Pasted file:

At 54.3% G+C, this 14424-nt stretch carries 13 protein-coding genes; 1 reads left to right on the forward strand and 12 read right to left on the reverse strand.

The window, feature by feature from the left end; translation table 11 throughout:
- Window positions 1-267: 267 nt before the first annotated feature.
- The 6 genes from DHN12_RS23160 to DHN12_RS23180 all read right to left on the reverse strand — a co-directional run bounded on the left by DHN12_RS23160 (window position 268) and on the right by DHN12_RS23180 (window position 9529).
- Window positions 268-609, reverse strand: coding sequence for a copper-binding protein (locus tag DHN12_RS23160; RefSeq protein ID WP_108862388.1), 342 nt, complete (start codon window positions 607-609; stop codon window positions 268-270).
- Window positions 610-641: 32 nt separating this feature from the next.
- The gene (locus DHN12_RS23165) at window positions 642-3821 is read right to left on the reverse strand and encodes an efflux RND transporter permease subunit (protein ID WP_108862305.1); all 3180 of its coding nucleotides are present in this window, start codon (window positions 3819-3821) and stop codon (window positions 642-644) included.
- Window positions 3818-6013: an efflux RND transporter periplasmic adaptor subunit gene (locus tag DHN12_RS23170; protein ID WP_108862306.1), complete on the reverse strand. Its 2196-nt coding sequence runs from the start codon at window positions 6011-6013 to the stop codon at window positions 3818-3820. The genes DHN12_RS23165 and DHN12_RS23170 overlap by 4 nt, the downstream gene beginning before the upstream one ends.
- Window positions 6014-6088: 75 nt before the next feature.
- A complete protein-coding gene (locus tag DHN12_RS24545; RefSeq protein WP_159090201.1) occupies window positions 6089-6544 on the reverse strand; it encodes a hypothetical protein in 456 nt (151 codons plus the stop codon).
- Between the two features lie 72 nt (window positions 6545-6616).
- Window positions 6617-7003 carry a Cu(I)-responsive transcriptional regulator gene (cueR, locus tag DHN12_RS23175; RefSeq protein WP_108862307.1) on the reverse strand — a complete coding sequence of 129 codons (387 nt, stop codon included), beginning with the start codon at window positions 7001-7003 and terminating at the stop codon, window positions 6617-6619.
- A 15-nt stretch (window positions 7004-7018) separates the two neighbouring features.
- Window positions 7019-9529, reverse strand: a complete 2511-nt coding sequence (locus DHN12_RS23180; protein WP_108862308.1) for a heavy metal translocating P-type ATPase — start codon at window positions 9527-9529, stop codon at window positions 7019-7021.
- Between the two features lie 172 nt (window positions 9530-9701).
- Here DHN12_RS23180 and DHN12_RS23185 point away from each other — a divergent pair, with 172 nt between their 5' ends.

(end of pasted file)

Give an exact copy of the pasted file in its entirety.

At 54.3% G+C, this 14424-nt stretch carries 13 protein-coding genes; 1 reads left to right on the forward strand and 12 read right to left on the reverse strand.

The window, feature by feature from the left end; translation table 11 throughout:
- Window positions 1-267: 267 nt before the first annotated feature.
- The 6 genes from DHN12_RS23160 to DHN12_RS23180 all read right to left on the reverse strand — a co-directional run bounded on the left by DHN12_RS23160 (window position 268) and on the right by DHN12_RS23180 (window position 9529).
- Window positions 268-609, reverse strand: coding sequence for a copper-binding protein (locus tag DHN12_RS23160; RefSeq protein ID WP_108862388.1), 342 nt, complete (start codon window positions 607-609; stop codon window positions 268-270).
- Window positions 610-641: 32 nt separating this feature from the next.
- The gene (locus DHN12_RS23165) at window positions 642-3821 is read right to left on the reverse strand and encodes an efflux RND transporter permease subunit (protein ID WP_108862305.1); all 3180 of its coding nucleotides are present in this window, start codon (window positions 3819-3821) and stop codon (window positions 642-644) included.
- Window positions 3818-6013: an efflux RND transporter periplasmic adaptor subunit gene (locus tag DHN12_RS23170; protein ID WP_108862306.1), complete on the reverse strand. Its 2196-nt coding sequence runs from the start codon at window positions 6011-6013 to the stop codon at window positions 3818-3820. The genes DHN12_RS23165 and DHN12_RS23170 overlap by 4 nt, the downstream gene beginning before the upstream one ends.
- Window positions 6014-6088: 75 nt before the next feature.
- A complete protein-coding gene (locus tag DHN12_RS24545; RefSeq protein WP_159090201.1) occupies window positions 6089-6544 on the reverse strand; it encodes a hypothetical protein in 456 nt (151 codons plus the stop codon).
- Between the two features lie 72 nt (window positions 6545-6616).
- Window positions 6617-7003 carry a Cu(I)-responsive transcriptional regulator gene (cueR, locus tag DHN12_RS23175; RefSeq protein WP_108862307.1) on the reverse strand — a complete coding sequence of 129 codons (387 nt, stop codon included), beginning with the start codon at window positions 7001-7003 and terminating at the stop codon, window positions 6617-6619.
- A 15-nt stretch (window positions 7004-7018) separates the two neighbouring features.
- Window positions 7019-9529, reverse strand: a complete 2511-nt coding sequence (locus DHN12_RS23180; protein WP_108862308.1) for a heavy metal translocating P-type ATPase — start codon at window positions 9527-9529, stop codon at window positions 7019-7021.
- Between the two features lie 172 nt (window positions 9530-9701).
- Here DHN12_RS23180 and DHN12_RS23185 point away from each other — a divergent pair, with 172 nt between their 5' ends.